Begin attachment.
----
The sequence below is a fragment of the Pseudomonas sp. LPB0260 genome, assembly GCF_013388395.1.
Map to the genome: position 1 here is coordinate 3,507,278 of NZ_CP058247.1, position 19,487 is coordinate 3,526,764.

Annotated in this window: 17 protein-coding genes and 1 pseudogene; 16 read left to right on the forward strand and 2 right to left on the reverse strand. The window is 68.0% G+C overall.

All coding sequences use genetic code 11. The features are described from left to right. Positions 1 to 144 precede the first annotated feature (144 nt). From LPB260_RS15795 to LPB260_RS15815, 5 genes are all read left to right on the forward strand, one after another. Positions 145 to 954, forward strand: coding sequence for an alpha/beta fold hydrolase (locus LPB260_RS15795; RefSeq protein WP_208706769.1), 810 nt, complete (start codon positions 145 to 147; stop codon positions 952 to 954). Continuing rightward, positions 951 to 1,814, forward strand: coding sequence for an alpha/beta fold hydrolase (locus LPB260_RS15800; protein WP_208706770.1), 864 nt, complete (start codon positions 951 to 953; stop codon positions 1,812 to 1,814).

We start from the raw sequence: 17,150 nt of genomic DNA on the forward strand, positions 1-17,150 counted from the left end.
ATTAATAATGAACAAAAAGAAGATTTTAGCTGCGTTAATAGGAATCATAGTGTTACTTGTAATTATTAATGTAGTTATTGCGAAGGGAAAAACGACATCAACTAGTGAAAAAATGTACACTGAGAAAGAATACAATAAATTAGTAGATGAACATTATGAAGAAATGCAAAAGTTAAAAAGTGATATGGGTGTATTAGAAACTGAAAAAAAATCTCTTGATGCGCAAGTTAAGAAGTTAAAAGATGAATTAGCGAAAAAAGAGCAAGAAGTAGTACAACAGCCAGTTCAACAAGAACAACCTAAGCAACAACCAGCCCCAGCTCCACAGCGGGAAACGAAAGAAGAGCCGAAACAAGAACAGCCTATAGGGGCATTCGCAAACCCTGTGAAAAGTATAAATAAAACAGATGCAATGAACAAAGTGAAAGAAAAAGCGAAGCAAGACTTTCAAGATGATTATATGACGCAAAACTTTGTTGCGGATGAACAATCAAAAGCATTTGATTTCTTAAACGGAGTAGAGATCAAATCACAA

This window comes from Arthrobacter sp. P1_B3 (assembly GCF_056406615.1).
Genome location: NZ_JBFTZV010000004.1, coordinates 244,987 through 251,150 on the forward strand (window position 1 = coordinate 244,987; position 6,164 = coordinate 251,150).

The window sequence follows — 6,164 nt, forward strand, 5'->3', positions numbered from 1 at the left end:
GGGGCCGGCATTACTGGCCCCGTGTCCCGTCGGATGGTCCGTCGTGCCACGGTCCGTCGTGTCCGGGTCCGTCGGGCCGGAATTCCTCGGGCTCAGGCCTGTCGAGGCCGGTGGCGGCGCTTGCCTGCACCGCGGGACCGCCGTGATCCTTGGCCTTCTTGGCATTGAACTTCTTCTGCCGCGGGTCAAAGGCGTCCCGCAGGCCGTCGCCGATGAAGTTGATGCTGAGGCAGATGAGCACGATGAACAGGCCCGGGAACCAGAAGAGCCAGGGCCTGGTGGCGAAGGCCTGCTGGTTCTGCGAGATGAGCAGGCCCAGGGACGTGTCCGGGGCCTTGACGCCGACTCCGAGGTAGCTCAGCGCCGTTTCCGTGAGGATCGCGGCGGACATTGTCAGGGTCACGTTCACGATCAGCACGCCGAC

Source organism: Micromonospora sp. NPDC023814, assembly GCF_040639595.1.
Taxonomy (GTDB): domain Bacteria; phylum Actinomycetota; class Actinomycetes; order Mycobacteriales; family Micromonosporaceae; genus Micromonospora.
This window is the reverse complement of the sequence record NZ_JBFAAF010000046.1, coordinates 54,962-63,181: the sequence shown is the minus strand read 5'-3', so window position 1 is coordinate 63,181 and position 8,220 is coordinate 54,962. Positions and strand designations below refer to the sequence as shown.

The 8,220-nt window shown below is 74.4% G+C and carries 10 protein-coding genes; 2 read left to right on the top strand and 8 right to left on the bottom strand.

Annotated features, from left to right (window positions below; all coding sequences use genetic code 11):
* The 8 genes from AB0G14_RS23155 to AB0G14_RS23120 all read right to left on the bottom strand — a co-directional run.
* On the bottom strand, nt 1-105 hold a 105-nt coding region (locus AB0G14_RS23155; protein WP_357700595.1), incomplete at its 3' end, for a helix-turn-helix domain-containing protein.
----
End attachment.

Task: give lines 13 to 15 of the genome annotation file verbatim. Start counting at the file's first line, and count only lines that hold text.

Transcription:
This window is the reverse complement of the sequence record NZ_JBFAAF010000046.1, coordinates 54,962-63,181: the sequence shown is the minus strand read 5'-3', so window position 1 is coordinate 63,181 and position 8,220 is coordinate 54,962. Positions and strand designations below refer to the sequence as shown.

The 8,220-nt window shown below is 74.4% G+C and carries 10 protein-coding genes; 2 read left to right on the top strand and 8 right to left on the bottom strand.

Annotated features, from left to right (window positions below; all coding sequences use genetic code 11):